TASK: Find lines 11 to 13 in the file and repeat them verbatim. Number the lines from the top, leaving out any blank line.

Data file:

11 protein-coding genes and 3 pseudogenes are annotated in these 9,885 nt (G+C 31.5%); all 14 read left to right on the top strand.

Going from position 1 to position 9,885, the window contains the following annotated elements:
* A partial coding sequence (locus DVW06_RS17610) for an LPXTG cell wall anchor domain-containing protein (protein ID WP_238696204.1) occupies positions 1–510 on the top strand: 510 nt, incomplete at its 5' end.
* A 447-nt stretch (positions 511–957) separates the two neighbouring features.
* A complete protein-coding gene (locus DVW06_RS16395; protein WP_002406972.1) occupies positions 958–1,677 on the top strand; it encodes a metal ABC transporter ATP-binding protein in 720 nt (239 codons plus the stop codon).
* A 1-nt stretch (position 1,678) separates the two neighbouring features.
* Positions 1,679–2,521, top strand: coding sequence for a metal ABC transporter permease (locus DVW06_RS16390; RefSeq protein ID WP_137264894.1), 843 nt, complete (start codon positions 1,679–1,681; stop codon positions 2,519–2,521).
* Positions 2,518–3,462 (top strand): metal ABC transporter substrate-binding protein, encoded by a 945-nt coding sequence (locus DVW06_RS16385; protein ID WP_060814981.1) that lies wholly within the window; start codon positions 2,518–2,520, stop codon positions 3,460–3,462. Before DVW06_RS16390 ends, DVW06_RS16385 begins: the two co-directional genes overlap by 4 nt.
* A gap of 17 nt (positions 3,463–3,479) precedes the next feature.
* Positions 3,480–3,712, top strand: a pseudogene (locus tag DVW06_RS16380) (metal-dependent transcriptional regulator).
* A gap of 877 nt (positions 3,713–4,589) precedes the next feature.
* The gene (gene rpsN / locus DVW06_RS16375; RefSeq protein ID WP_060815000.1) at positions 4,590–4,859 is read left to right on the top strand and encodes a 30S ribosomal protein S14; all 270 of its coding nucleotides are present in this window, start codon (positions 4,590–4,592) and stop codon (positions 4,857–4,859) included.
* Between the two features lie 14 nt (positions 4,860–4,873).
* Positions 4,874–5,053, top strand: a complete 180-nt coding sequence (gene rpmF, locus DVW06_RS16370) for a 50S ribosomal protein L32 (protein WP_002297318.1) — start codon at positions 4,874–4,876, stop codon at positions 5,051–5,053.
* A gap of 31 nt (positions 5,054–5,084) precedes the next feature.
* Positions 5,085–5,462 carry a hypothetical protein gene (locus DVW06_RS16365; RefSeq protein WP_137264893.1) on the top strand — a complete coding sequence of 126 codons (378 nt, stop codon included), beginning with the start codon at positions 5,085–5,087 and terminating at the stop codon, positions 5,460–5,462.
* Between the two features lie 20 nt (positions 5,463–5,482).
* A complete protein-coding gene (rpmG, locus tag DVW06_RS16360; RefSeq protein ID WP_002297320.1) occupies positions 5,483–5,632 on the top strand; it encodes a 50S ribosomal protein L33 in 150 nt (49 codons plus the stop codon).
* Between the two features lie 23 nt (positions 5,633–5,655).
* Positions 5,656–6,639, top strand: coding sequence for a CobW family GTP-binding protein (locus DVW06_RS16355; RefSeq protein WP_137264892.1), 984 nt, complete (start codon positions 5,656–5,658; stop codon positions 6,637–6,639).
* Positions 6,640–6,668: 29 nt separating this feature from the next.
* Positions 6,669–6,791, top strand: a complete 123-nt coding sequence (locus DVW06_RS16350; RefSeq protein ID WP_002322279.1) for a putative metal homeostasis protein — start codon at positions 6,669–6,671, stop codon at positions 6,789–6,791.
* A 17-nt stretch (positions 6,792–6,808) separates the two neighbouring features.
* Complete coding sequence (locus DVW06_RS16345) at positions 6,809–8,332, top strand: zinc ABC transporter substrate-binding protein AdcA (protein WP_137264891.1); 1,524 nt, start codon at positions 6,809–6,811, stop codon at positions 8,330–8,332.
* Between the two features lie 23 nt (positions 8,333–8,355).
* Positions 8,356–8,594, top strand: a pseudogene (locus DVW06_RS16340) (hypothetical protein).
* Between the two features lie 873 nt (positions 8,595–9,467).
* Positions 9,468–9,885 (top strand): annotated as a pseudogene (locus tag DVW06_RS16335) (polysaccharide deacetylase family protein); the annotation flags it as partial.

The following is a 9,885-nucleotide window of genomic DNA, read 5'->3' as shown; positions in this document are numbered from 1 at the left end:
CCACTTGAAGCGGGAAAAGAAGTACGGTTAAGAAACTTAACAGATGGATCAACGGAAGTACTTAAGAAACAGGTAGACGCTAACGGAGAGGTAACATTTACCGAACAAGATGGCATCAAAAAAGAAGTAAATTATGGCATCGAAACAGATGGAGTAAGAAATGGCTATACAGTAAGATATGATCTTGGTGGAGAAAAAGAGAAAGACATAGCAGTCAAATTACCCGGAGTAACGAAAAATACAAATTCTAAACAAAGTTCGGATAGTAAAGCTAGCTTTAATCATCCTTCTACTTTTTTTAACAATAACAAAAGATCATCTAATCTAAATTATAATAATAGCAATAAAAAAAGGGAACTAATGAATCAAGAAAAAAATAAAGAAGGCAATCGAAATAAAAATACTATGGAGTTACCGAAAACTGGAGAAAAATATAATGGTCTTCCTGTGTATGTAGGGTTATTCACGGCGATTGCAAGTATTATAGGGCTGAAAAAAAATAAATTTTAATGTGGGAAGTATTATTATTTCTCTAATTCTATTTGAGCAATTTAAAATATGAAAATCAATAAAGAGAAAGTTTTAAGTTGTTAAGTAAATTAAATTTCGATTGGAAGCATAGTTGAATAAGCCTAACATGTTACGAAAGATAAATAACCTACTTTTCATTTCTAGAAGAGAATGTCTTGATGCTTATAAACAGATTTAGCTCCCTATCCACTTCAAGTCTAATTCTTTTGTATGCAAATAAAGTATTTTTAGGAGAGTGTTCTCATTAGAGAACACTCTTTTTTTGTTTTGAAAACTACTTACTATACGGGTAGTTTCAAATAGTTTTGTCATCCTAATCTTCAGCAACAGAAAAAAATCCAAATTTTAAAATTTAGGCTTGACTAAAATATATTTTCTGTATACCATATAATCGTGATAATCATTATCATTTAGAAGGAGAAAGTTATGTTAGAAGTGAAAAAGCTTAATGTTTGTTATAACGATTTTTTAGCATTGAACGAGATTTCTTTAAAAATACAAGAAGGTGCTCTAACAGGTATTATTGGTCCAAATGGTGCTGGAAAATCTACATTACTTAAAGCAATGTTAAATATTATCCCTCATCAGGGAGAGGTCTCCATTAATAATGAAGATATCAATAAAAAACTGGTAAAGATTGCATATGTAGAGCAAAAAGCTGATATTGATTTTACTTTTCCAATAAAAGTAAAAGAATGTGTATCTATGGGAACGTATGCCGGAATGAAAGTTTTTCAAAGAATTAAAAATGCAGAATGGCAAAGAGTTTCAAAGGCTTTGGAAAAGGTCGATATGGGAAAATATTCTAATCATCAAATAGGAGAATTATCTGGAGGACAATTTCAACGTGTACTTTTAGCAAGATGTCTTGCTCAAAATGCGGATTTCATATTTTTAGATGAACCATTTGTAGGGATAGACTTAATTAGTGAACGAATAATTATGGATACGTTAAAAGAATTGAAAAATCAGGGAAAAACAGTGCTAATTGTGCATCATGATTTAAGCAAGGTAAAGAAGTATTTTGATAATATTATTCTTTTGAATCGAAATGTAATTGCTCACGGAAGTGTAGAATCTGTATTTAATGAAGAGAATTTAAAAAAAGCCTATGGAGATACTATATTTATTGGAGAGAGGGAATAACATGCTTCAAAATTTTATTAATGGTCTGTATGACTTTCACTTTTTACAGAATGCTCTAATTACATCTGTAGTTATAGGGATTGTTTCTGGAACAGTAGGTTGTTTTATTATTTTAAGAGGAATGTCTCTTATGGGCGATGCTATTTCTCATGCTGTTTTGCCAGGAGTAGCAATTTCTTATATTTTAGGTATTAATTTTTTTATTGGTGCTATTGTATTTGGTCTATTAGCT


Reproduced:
* A gap of 877 nt (positions 3,713–4,589) precedes the next feature.
* The gene (gene rpsN / locus DVW06_RS16375; RefSeq protein ID WP_060815000.1) at positions 4,590–4,859 is read left to right on the top strand and encodes a 30S ribosomal protein S14; all 270 of its coding nucleotides are present in this window, start codon (positions 4,590–4,592) and stop codon (positions 4,857–4,859) included.
* Between the two features lie 14 nt (positions 4,860–4,873).